I’m reluctant to reduce three hours of insightful conversation about urban education to two words, but more than a week later, that phrase is among several that sticks with me from “Lessons from Elsewhere: What Milwaukee Can Learn from Work on Improving Urban Education Systems Nationwide,” a conference at Eckstein Hall sponsored by Marquette Law School and Marquette College of Education.

Nobody among the speakers nor in the audience minimized the challenges of raising the overall achievement in schools in Milwaukee. But there was a widespread feeling of commitment to taking on the job, and even some optimism that it can be done. Read more »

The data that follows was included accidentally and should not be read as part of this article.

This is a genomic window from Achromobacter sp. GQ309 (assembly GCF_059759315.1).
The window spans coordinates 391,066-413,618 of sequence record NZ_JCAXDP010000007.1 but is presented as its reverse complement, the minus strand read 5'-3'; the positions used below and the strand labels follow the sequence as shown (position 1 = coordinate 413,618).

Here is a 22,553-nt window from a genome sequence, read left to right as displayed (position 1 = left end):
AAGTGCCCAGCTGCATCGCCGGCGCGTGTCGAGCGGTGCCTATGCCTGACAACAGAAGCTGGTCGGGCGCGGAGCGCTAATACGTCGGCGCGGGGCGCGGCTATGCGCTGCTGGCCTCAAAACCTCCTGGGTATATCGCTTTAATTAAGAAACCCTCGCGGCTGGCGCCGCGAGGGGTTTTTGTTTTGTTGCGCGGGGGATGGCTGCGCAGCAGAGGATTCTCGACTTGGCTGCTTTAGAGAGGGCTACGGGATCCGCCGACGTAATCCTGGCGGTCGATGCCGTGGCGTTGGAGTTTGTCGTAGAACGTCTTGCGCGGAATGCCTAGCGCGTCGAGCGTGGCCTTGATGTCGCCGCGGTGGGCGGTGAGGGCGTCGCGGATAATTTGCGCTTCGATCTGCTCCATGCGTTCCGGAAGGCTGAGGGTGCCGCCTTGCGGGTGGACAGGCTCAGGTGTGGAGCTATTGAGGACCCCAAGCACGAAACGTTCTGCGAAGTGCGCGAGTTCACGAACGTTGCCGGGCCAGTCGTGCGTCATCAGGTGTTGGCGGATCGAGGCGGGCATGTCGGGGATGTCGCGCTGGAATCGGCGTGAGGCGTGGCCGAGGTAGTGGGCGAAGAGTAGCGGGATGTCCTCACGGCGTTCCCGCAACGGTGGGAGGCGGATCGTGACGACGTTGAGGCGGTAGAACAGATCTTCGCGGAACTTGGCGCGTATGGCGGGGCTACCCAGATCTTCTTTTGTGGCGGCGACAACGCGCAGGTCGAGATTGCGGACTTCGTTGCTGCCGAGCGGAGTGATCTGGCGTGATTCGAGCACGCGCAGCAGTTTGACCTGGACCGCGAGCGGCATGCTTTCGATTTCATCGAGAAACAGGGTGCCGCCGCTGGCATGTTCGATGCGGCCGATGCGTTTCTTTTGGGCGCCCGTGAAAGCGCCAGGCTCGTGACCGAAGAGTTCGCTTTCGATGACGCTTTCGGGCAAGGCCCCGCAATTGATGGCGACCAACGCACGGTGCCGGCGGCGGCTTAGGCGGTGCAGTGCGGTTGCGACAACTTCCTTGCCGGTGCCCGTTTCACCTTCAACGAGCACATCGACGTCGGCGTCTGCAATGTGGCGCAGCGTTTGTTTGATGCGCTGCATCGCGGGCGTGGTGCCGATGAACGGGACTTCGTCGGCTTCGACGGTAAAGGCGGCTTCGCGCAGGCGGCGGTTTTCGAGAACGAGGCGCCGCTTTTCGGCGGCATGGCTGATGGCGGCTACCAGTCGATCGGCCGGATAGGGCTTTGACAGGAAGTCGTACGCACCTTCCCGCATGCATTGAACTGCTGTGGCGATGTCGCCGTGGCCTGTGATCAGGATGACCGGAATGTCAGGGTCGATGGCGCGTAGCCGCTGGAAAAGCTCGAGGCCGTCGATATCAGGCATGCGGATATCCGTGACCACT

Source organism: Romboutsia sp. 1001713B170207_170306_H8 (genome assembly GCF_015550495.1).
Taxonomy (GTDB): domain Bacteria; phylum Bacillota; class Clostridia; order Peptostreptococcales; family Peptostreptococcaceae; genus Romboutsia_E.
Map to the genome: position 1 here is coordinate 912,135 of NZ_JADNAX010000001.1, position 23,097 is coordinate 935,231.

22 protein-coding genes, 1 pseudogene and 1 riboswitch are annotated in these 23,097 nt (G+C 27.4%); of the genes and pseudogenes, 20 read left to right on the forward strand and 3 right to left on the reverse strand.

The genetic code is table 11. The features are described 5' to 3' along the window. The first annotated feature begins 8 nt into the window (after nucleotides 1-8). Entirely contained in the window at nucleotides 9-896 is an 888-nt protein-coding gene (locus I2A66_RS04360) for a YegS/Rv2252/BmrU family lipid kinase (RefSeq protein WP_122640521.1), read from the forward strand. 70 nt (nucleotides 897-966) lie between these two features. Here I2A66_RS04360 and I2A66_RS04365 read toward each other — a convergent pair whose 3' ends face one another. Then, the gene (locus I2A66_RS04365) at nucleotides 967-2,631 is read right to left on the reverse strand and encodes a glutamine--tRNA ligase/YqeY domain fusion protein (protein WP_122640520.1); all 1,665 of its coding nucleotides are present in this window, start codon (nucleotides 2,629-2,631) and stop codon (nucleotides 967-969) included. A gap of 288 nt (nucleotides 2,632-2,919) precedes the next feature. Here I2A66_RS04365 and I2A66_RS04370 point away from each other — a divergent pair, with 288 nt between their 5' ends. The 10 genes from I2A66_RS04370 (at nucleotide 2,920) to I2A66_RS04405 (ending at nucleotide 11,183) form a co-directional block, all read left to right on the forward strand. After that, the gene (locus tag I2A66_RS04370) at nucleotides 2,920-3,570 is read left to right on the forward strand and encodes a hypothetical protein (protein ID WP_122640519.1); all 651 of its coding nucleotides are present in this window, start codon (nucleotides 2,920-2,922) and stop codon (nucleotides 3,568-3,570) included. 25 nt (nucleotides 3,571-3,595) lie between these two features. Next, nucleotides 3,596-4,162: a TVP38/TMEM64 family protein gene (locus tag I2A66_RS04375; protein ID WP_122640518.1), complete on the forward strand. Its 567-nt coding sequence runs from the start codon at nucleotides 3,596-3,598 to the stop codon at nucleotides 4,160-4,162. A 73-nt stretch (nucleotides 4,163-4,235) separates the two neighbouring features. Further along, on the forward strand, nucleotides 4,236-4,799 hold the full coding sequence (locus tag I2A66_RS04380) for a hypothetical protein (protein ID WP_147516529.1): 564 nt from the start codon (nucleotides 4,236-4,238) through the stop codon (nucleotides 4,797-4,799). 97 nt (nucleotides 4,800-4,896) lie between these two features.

Print Friendly



Burke Zings Walker, Touts Herself as Pro-Business Candidate

Posted by:
Category: Political Processes & Rhetoric, Public, Speakers at Marquette
1 Comment »

Who’s the real pro-business, pro-jobs candidate in this year’s election for governor of Wisconsin? Mary Burke, who is mounting a major campaign as a Democrat, used an “On the Issues with Mike Gousha” program Tuesday in the Appellate Courtroom of Eckstein Hall to say it’s her.

Her visit provided her first public comments on her long-awaited economic development plan, which was released late Monday night. With the presumption that jobs and the economy will be the central issue, Burke said she’s the one with specific plans that will create a better business climate in Wisconsin.